Making Unique Observations in a Very Cluttered World

Thursday, 15 November 2012

Israeli Company Trains Mice To Sniff Out Bombs -

Israeli Company Trains Mice To Sniff Out Bombs - 

In an effort to ferret out those trying to carry and conceal hidden bombs, drugs or other suspect materials, one Israeli company claims they have trained mice to sniff out any potential threats.

BioExplorers have developed a system where a person is hit by a small blast of air that is immediately pushed into a chamber where eight mice are waiting. The mice then smell the air for potentially hazardous or incendiary materials. They can even detect money.

If the person is a threat, the mice reportedly know to gather in a separate compartment as a means of alerting humans, AFP News learned.

“The idea began in 2000-2001, when there were many suicide bombings on [Israeli] buses,” BioExplorers founder and chief technology officer Eran Lumbroso was quoted as saying at the Israel Homeland Security exhibition in Tel Aviv.

He further explained, “”I was in the army at the time, and the idea emerged to use small animals instead of dogs in detecting suicide bombers.”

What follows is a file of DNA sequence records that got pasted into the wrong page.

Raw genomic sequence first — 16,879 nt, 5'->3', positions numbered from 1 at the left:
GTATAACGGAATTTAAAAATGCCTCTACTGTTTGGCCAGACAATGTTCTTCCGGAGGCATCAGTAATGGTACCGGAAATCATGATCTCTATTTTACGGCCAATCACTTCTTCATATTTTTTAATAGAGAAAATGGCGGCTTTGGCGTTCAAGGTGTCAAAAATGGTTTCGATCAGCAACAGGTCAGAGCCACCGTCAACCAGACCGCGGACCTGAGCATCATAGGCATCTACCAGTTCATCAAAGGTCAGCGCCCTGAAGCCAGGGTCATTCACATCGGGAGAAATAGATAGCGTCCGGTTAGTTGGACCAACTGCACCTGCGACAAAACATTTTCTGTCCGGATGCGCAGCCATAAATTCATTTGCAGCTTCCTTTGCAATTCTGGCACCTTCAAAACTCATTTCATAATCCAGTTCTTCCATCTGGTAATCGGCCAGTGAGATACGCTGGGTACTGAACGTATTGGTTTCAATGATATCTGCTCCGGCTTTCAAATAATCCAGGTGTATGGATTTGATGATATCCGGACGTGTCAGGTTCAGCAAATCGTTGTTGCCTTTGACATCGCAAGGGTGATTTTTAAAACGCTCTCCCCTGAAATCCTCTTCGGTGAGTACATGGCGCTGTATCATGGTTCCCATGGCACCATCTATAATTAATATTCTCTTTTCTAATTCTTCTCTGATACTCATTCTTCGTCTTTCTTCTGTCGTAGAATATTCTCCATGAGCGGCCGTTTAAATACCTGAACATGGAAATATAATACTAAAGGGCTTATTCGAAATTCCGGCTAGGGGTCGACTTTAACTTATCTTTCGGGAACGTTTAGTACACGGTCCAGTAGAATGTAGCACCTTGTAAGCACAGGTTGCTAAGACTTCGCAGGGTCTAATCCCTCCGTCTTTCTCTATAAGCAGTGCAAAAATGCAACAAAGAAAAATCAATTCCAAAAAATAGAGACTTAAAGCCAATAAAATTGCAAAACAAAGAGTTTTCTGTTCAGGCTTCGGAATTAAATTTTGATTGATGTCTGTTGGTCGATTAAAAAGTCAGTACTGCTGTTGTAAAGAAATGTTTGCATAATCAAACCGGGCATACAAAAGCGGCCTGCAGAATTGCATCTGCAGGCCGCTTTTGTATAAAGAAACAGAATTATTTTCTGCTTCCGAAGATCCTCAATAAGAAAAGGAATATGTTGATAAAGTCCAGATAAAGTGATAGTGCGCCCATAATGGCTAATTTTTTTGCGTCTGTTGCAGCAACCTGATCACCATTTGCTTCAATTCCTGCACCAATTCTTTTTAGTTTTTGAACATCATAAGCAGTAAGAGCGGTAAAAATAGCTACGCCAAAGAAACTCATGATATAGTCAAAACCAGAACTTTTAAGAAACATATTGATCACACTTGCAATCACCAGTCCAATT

Animals are often used in finding bombs throughout the United States, according to the Bureau of Alcohol, Tobacco, Firearms and Explosives.

“The ATF explosives detection canine, a graduate of ATF’s 10 week explosive detection training program, has been conditioned to detect explosives, explosives residue, and postblast evidence,” the official website states. “As a bonus, because of their conditioning to smokeless powder and other explosive fillers, ATF trained explosives detection canines can detect firearms and ammunition hidden in containers and vehicles, on persons and buried underground.”

AFP News learned that mice allegedly have even better senses of smell than dogs, however.

“The mice can also be easily trained, and thanks to their small size, you can use a small group of them and have multiple sensors,” added Lumbroso.

The animals reportedly work for four hours, before the next eight-mouse shift takes over. BioExplorer researchers also told the news service that they are careful to give the mice better treatment than that given to ordinary lab rodents.


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